Having a home you love is important to many of us. It can be easy to feel like you will never have the home you dream about, but there are plenty of ways to create a beautiful home you love, that is better for the planet and your pocket! Budget is one of the top things people tell us about when we ask about the barriers to creating a home you really dream about. If you take a sustainable approach to your home, you can create a lovely place to live, without breaking the budget. Here are 20 budget hacks for decorating your home.
1) Stop Comparing!
It is so easy to do with the constant stream of amazing homes on Instagram. However if you are constantly watching renovation shows on television, reading home magazines, scouring social media for design porn and visiting stores, it is easy to start believing you need more, more, more.
You really don’t.
It may sound like something your mother said, but there are people out there who do not even have a home – if you do have one, stop and be grateful for what you have, and consider what you can do with what is already there.
2) Buy Vintage
Buying vintage is something many of you are already doing, but it is important to remember that vintage does not mean daggy, or out of style. In fact style is a very subjective thing and if you love it, then it is in fashion! It is amazing what you can find at vintage and second hand stores. It does mean being open minded as you can not open the catalogue and pick your sofa from the current season. You need to go with an idea of measurements and style, but be prepared to think outside the square. Always look at the bones of a piece rather than the finish, as you can always upcycle.
3) Go to Garage Sales!
When was the last time you went to a garage sale? The Garage Sale Trail is on every year and is a brilliant way to get to LOTS of sales in one day! Also it is a fun day out. Every week can be garage sale trail day if you plan ahead – look for them online and in the local paper. There are lots of groups now on Facebook. Be prepared to barter – here are some tips.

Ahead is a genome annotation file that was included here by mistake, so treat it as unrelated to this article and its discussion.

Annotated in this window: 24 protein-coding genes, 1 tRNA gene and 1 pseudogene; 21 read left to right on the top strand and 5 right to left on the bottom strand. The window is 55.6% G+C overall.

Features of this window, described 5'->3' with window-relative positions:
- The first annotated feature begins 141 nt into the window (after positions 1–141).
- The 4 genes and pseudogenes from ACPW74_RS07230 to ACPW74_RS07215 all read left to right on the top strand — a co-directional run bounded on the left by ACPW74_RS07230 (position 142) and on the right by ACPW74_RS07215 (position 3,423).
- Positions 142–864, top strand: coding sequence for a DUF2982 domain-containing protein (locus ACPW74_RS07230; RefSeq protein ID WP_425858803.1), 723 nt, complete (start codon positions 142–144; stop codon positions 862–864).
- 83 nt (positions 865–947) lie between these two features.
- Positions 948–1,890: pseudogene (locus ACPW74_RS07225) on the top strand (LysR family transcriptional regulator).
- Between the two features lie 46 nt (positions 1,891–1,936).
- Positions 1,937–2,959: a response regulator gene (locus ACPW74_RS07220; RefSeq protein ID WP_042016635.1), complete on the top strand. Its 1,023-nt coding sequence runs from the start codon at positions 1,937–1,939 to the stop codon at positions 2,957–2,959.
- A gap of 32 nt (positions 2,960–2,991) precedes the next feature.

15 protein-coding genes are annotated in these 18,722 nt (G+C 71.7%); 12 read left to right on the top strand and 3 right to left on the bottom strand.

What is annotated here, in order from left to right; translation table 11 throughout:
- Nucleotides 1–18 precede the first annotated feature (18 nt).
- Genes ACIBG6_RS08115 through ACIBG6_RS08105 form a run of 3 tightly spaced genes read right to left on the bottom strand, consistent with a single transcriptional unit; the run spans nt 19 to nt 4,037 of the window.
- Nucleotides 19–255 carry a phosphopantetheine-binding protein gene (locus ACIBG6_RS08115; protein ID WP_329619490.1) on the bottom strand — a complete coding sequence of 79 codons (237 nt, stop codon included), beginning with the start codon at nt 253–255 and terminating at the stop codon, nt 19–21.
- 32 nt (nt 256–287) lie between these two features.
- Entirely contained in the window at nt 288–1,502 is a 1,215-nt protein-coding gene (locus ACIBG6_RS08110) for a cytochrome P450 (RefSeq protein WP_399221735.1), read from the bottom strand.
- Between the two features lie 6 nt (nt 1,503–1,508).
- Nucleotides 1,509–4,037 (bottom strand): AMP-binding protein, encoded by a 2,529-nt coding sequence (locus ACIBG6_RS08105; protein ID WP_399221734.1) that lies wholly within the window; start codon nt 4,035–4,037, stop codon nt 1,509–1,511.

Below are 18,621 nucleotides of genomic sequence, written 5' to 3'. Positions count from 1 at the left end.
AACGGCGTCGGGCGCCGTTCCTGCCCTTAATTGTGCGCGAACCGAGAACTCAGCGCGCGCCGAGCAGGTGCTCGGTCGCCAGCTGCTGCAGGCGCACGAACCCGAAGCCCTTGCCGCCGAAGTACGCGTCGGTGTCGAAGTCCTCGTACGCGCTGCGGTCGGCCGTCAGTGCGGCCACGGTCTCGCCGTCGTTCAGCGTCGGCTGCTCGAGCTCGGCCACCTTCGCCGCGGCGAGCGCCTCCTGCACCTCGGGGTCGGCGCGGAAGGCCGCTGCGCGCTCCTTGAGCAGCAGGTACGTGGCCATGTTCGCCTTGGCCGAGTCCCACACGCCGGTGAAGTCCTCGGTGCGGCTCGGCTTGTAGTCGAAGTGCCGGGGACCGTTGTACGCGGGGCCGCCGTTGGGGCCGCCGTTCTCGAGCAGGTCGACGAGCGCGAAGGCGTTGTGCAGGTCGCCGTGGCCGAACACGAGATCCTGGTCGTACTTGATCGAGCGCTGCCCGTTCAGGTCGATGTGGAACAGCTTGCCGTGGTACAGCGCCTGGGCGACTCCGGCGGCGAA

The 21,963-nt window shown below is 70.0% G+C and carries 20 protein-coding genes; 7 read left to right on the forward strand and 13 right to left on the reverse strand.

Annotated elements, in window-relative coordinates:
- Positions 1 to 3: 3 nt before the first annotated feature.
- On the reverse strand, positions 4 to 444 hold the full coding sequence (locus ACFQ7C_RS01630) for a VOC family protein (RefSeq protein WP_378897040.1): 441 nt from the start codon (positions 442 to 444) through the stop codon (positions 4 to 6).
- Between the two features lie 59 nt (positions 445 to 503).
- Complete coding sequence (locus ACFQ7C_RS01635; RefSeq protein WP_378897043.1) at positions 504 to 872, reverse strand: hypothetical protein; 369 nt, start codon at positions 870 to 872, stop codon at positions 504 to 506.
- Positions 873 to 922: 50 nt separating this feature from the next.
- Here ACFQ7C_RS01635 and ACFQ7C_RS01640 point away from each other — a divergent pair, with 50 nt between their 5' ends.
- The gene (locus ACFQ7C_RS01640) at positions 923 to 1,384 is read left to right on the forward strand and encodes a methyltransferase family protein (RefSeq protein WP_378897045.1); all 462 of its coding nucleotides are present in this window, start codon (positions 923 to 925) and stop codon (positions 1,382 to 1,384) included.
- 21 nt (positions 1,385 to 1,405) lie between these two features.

4) Reuse What You Have
Back in the day everything was reused, mended and recycled into something new. Happily this is starting to become popular again. Look for glass in the supermarket rather than plastic, for example for sauces, jams and honey – so that you can reuse the jars. You can also reuse your candle jars and some places will take them back to refill. Anything made with glass or ceramics can be used for another purpose, such as storage in the pantry and bathroom. You can get crafty with fabrics and make something new like a crochet doily bunting, or tea towel cushion cover. Avoiding plastics is also part of this, so it is a win win situation. Head here for a great crochet tealight holder pattern!
5) Swap With Friends
If you want a new look, why not hold a swap party with friends! You could even set one up via a Facebook event. Each person brings along items they no longer want or need, and picks some items to take. You could include furniture, homewares and textiles. A great way to get a new look for zilch!
6) Let Friends & Family Know What You Need
We have friends who update things often and they know we are happy to take the things they no longer want. As they buy quality it is a win for us! We have taken an air conditioner, a bath which ended up at our family beach shack, crockery and lights. If you let people know you love to accept second hand items, they may appreciate being able to pass things on rather than working out what to do with their unwanted items.
Upcycling is a great way to decorate with a new look, without spending much. When you are out at the op shop or garage sale, or with roadside finds – look for quality and things that are not needing too much fixing, unless you have the skills to do that. Our podcast episode with Interior Designer Kate St James, is packed with tips about sustainable decorating. Upcycling may be taking materials and creating something new, or a simple coat of paint on a chair to bring it back to life. If you have a tired old chair or sofa, you can totally make it over with chalk paint – our podcast with Brocante in The Barossa takes you through all the tips about using chalk paint.